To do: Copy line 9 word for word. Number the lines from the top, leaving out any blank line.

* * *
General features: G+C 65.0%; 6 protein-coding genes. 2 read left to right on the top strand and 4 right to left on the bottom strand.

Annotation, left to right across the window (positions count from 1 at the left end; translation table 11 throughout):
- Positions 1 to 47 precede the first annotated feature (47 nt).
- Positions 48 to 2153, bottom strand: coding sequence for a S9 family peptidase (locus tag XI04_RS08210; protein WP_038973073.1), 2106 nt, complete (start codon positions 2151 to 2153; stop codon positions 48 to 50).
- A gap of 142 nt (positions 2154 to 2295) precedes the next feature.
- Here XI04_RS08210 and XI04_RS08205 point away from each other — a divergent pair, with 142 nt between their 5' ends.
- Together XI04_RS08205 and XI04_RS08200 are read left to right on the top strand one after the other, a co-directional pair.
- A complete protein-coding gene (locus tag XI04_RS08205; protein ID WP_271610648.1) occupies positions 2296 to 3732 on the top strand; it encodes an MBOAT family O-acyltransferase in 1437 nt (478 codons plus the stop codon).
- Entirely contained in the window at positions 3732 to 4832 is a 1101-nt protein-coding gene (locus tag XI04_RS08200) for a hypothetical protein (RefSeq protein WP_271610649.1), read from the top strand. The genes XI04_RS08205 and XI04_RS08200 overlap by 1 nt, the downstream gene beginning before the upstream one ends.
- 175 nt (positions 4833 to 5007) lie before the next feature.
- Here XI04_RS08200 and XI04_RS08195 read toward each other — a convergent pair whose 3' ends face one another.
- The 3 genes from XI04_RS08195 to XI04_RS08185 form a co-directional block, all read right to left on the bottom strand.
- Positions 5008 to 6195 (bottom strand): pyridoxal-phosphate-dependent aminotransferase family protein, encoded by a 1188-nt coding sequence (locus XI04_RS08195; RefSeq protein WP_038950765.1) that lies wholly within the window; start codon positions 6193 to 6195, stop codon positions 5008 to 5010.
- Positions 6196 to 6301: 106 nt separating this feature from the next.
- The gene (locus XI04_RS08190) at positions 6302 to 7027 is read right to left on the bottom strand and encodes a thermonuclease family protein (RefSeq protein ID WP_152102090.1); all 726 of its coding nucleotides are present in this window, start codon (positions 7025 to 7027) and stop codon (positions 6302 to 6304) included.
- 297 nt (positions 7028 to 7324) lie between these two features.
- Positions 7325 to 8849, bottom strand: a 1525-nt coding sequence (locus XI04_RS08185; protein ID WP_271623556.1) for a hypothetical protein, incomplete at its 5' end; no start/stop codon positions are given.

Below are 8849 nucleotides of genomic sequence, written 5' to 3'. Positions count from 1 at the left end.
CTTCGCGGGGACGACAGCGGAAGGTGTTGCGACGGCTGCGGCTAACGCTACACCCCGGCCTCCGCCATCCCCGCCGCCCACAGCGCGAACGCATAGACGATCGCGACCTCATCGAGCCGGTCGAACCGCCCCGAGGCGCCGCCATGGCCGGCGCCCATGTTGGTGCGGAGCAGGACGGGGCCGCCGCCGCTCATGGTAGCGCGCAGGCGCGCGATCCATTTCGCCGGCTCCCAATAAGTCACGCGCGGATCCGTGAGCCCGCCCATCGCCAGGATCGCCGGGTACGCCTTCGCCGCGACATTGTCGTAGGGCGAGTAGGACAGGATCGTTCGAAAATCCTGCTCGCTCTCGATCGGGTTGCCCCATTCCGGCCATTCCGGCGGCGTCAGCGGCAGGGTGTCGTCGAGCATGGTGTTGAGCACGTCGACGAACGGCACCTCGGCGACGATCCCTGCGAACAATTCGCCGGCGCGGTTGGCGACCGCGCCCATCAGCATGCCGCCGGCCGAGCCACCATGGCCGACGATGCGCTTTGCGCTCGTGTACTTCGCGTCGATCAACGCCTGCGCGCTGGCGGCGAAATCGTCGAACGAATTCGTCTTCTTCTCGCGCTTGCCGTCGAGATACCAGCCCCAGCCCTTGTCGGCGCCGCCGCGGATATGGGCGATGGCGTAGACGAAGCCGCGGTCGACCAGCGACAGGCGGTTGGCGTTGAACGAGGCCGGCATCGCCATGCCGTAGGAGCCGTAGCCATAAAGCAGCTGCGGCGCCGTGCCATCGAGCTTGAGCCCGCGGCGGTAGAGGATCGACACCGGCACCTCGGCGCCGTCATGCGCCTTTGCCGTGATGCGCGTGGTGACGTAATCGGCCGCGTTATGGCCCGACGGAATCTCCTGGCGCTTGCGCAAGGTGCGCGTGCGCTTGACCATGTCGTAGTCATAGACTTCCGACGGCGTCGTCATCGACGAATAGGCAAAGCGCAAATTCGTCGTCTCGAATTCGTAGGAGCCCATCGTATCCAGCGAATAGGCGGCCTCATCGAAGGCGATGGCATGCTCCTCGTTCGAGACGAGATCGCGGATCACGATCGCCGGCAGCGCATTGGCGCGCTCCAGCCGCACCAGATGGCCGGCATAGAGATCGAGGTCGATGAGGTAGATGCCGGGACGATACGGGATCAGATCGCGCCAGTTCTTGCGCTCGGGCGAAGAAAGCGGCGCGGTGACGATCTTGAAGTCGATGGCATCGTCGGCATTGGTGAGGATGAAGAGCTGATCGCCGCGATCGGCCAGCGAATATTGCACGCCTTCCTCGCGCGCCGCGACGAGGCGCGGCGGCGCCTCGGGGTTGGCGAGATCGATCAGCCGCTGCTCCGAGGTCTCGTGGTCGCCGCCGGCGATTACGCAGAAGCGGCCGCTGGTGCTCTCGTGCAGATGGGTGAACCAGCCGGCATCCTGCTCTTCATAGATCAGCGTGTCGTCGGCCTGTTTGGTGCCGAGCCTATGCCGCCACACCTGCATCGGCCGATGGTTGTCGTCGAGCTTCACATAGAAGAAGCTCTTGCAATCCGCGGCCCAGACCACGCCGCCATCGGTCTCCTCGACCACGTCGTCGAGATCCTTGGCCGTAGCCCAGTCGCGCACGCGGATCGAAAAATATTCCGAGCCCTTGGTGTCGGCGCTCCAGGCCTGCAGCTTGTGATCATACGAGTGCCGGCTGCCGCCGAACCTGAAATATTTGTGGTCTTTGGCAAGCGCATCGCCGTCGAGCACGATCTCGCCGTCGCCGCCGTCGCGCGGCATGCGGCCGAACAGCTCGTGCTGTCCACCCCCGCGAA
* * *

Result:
- Entirely contained in the window at positions 3732 to 4832 is a 1101-nt protein-coding gene (locus tag XI04_RS08200) for a hypothetical protein (RefSeq protein WP_271610649.1), read from the top strand. The genes XI04_RS08205 and XI04_RS08200 overlap by 1 nt, the downstream gene beginning before the upstream one ends.